Saturday, November 12, 2005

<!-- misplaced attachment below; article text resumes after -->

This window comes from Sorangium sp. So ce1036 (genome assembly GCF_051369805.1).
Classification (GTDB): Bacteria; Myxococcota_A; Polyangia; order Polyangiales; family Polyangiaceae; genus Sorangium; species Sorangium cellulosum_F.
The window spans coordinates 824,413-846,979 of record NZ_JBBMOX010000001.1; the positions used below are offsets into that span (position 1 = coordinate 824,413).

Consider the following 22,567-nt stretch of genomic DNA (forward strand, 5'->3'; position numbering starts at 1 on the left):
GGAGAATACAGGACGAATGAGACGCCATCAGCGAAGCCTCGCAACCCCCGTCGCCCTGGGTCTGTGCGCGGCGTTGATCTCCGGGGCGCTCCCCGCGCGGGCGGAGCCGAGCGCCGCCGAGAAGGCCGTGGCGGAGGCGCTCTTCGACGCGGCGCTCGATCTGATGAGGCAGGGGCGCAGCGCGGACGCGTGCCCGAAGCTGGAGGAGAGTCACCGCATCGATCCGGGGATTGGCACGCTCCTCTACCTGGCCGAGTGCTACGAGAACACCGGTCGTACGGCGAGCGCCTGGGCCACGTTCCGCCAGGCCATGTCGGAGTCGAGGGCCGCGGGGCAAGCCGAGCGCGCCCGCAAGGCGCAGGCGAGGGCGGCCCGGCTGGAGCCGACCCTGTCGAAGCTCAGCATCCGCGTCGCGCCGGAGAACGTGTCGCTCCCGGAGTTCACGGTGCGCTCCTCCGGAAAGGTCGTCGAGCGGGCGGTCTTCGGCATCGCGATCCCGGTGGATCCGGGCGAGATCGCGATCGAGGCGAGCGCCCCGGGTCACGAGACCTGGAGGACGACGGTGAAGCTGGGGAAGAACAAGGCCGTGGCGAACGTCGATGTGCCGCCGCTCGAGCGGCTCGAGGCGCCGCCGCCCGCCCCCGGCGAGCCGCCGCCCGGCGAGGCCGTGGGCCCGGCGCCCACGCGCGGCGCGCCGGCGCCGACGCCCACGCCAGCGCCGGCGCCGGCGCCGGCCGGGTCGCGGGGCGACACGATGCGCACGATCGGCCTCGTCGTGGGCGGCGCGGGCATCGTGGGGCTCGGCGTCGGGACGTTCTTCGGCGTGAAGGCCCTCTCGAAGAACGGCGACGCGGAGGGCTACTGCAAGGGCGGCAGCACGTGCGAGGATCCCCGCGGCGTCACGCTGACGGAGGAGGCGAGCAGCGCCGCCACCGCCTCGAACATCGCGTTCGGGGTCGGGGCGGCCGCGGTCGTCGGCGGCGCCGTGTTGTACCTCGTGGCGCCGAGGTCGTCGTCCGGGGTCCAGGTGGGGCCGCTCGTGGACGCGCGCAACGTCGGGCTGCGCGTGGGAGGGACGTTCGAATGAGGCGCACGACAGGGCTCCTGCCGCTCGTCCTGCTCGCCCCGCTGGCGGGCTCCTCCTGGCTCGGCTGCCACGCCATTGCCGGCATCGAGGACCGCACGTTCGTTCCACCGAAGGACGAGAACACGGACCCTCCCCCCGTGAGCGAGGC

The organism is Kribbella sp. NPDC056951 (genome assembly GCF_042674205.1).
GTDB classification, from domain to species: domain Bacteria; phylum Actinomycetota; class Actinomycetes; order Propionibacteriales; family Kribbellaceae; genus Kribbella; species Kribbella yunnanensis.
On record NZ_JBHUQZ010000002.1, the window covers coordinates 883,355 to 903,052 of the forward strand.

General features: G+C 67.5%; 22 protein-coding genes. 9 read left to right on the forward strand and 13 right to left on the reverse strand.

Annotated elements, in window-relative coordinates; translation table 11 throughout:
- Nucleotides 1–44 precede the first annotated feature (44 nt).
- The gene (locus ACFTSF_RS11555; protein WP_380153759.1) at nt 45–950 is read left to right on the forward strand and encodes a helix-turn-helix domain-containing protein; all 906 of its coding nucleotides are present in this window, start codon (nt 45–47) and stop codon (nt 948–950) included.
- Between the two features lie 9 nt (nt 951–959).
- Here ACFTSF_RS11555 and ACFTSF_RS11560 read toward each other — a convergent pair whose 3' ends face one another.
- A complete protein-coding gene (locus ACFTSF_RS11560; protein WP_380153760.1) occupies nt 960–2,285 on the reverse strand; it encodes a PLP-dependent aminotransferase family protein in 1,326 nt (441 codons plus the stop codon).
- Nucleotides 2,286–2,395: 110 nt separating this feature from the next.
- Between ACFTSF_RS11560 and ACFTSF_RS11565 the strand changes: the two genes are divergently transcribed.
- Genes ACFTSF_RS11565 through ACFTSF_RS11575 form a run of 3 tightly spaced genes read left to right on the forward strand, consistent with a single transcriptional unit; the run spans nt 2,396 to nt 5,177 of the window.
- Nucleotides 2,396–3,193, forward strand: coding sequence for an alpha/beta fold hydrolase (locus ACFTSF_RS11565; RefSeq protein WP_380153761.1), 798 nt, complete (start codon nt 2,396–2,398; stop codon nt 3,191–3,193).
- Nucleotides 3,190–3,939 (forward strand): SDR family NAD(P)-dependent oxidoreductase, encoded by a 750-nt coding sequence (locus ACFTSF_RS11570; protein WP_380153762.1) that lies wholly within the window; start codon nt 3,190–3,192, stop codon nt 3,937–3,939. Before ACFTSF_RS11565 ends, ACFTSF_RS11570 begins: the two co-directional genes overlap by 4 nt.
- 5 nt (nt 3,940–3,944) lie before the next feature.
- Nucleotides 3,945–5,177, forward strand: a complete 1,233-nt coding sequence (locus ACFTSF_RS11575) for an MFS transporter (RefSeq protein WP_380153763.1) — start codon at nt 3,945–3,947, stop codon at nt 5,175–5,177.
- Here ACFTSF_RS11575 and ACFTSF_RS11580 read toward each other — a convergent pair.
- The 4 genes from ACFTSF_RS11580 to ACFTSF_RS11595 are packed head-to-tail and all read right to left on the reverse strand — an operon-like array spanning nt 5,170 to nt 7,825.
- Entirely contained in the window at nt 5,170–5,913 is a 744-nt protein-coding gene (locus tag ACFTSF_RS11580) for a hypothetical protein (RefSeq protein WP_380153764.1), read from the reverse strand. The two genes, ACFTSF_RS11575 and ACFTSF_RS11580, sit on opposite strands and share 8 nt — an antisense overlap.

by Azly RahmanConelly and Clandin’s Teachers as Curriculum Planners provides perspectives which are not entirely new to teachers involved in Whole Language approach to teaching. Tools such as journal writing, biography, picturing, and document analysis are among those which have been in use in Language Arts in addition to a range of other tools in the domain of creative movement, reading, writing, media, and speaking which are personalistic in nature. Conelly and Clandin essentially tried to contextualize the principles and strategies within the field of emerging curricular practice partially using the rhetoric of postmodernism. Refreshing perhaps is the authors’ Gestalt and transcendental analytic approach to curriculum planning they called “rediscovering of curricular meaning” framed to include the learner, teacher, subject matter and milieu. Whilst William Pinar’s seminal work in the 1970s on reconceptualizing of the curriculum has given us the paradigm shift upon which curriculum is to be made more personalized and whilst William Slattery’s Curriculum Development in the Postmodern Era provide the rationale why curriculum need to be looked at from the postmodern context, Conelly and Clandinin’s work detailed the nature of involvement which can be undertaken by the actors ready to re-engineer the curriculum; from the board of directors to the child in the classroom. The strength of the work lies in the comprehensive range of suggestions on how to create an inclusionary and meaningful approach to such a rediscovering which in turn would scaffold learners’ construction of knowledge. It is thus constructivistic in approach permeating all levels – from administrators to learners. I find the idea relevant to our realization of the terms “situated cognition” wherein teachers are also required to define their philosophy and exercise reflective ability so that they and the learners are together subjectivity knowledge; echoing the Lebanese poet Kahlil Gibran’s idea that “your children are not yours… they come out of you but not of you” and “…children are like arrows of which you are the bow which launch them” and in Socrates’ idea of the innateness of knowledge in the human being. Teachers, in this postmodernist context are ones who live in a shared milieu but do not necessarily claim monopoly to knowledge, for in Arthur C. Clarke’s words, “the future is a different world… they do things differently” and for learners, we are preparing them for a future which in fact is a present consisting of a archived past. Through apprenticeship and guided participation, learners appropriate knowledge, skill and understanding of “situations”, via scaffolds erected by teachers, learning then becomes situated, dynamic, and transformative. Reading the underlying assumptions of Conelly and Clandin’s work, I could sense a strong undercurrent of complexity and chaos theory, anti-foundationalism, subaltern narratives, reflexivity, and futurism as strands. If I could envision the aftermath of a many decades of mass deployment of Conelly and Clandinin’s strategies in all schools, something as such below would develop: State-mandated curriculum would be transformed in character; from a “rock logic” to “water logic” nature in which fluidity in growth and shifting grounds in its parameters will be the feature. Within the disciplines, knowledge will be organic, mutative, and morphic, much more than interdisciplined. An analogy of this organic-mutative-morphic nature of knowledge construction, deconstruction, and reconstruction (the “Brahma-Shiva-Vishnu” nature of things in Hindu philosophy) would be the three-dimensional pattern created out of the Artificial Intelligence – generated patterns derived out of mathematical equations as in the Mandelbrott set manifested within the paradigm of Chaos and Complexity theories. The water logic transformation as such can give birth to Kuhnian paradigm shifts which would be characteristic of integrative, comprehensive, and complex systems based upon the principles of “perpetual transitions”. Since state-mandated curriculum legitimizes the state and hegemonizes over the minds of those schooled (echoing the claims of Theodore Adorno and Antonio Gramsci), decades of “water logic” transformation of bodies of knowledge (especially in the area of “soft ideological sciences” such as social studies and history) can wither the state an pave way for its dissolution, echoing Thomas Kuhn’s idea that paradigms will shift when contradictions can no longer be contained, just as capitalism within a particular nation can no longer carry its own weight and therefore had to transform into imperialism. Such a dissolution and consequently withering away of the postmodern state can then set the stage for peaceful revolutions which can give rise to the leadership of the techo-mystics as such as much dreamed of by Socrates and Plato who saw the beauty of the republic governed by philosopher kings. Perhaps the nature of world politics will change if the most powerful nations on the face of our Spaceship Earth are governed by techno-mystics who will then spread the message of goodwill through the use of technology towards moral ends and through the sharing of creative products in altruistic ways. Wouldn’t there be beauty in looking at a perfect world, one which would be ruled by those who have understood the maxim “I wept when I had no shoes until I saw a man with no feet”? Since the managers of virtue (curriculum implementers, principals, teachers, curriculum committees,) will become decentered and “empowered by being disempowered” by the postmodern possibility of personalistic interpretation of knowledge constructs as well as freedom for the individual to make his/her history to demystify power an to deconstruct invented realities – all these can help create a positive atomization of society as critical, creative, and futuristic, and life-long learning organic entity. Everyone can then find their own meaning to living and truth within themselves and achieve wisdom in their own lifetime. The “McDonaldized” idea of “state-legitimated schooling for economic development and social advancement “ can be transformed into the notion of learning as living and living as learning “ with the “truth always out there, within, and everywhere” Perhaps the notion of “TRUST NO IDEOLOGY” (with the greatest apologies to The makers of X-Files!) can be the dominant idea of the age. Such comments above thus reflect the link between the ideas proposed in Conelley and Clandinin’s work and the possibilities which can emerge if we look at these from a speculative philosophical and futuristic perspectives. I have provided a scenario based upon the principles of futurism (trend analysis/scenario-building) of which ideas when extrapolated as such can perhaps predict changes. Just as the postmodern perspective can provide us with tools to critically analyze modernity and modernism, Connelly’s and Clandinin’s suggestions which are postmodern in character can provide educators with the means to build scenarios of living, learning, and creating which must be made more and more humane. The idea of growth then, can be looked at not necessarily as one spiraling upwards and acquiring more and materials in the process but to grow would then mean, to live, to simply live, and to continually ask the ontological, epistemological, and axiological questions of living. In short, to reflect upon Kung Fu Tze; we may then continue to live with questions and to ask ones which are simple. For, aren’t the simplest questions the most profound?